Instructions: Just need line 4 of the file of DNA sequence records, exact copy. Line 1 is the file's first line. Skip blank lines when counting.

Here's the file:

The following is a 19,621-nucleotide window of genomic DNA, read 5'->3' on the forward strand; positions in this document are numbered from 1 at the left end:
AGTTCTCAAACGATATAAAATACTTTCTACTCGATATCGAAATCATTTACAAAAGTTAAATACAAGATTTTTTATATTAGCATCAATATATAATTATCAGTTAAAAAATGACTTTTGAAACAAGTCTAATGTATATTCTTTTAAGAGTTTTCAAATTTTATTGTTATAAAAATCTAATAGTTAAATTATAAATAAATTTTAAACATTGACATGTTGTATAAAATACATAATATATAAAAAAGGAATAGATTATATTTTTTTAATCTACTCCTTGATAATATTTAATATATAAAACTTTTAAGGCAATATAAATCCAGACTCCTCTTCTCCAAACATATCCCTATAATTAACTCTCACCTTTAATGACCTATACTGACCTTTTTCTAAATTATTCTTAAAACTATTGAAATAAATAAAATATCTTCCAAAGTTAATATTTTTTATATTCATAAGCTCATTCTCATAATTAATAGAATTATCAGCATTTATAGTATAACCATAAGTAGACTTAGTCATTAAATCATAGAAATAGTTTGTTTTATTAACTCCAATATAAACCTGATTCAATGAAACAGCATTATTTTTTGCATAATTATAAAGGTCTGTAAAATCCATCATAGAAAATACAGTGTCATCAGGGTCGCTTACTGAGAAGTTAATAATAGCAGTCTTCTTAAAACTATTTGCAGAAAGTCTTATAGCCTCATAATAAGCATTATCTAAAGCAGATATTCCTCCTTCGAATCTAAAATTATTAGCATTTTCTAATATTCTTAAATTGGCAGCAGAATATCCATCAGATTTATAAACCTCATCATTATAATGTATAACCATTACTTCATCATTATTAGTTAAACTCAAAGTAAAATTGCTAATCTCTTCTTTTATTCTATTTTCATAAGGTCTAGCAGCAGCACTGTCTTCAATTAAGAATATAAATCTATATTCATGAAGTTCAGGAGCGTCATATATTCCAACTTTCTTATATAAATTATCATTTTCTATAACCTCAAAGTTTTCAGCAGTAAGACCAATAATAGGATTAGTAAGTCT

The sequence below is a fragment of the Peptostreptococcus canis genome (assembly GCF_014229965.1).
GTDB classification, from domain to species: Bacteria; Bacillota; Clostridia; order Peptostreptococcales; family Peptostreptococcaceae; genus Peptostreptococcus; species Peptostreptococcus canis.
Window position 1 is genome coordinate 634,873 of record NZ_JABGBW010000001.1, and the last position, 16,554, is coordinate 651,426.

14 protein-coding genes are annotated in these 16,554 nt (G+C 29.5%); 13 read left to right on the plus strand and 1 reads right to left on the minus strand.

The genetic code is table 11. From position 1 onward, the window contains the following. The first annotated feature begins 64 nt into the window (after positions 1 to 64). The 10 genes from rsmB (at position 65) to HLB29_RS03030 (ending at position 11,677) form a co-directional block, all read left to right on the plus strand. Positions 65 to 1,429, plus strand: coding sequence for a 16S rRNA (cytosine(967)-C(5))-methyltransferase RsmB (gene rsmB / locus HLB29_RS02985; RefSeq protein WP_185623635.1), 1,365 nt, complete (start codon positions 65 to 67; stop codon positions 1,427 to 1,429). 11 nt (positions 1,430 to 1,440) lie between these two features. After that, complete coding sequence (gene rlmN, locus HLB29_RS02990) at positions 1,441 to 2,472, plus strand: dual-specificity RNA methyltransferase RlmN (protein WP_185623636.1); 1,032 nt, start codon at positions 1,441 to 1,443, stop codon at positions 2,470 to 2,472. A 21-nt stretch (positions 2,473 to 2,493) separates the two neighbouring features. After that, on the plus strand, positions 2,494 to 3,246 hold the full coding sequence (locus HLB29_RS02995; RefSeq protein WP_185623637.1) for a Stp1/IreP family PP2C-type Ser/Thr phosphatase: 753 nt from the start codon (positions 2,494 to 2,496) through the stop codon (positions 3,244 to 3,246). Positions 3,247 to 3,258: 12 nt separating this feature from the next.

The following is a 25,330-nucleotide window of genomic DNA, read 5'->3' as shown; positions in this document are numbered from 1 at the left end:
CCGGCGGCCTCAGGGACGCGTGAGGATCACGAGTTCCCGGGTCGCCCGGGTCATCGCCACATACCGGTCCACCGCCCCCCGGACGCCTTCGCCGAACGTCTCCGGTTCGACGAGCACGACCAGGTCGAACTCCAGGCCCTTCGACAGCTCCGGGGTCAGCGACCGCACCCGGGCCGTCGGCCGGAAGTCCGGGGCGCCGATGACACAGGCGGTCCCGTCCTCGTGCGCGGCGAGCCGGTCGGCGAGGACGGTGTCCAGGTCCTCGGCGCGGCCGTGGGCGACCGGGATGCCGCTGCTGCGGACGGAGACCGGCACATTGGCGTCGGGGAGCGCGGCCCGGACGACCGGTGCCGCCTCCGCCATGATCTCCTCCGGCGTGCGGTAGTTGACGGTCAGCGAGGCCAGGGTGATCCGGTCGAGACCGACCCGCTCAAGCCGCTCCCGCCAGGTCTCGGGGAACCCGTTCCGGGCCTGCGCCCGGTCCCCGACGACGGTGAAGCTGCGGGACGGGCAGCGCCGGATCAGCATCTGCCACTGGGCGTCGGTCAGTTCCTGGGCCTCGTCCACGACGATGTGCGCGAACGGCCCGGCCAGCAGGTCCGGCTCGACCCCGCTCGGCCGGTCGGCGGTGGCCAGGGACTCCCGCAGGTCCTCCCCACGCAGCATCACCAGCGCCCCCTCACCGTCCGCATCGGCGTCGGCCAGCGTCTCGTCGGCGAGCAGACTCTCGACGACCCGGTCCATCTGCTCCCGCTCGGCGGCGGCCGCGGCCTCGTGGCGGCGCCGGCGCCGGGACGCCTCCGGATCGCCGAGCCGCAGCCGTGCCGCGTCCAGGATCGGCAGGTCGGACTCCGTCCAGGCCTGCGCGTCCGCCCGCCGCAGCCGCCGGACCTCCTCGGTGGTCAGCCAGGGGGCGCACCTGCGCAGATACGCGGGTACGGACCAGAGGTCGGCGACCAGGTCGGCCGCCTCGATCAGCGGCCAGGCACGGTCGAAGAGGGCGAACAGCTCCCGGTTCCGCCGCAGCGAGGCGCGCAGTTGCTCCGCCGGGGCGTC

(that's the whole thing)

GTDB classification, from domain to species: Bacteria; Bacillota; Clostridia; order Peptostreptococcales; family Peptostreptococcaceae; genus Peptostreptococcus; species Peptostreptococcus canis.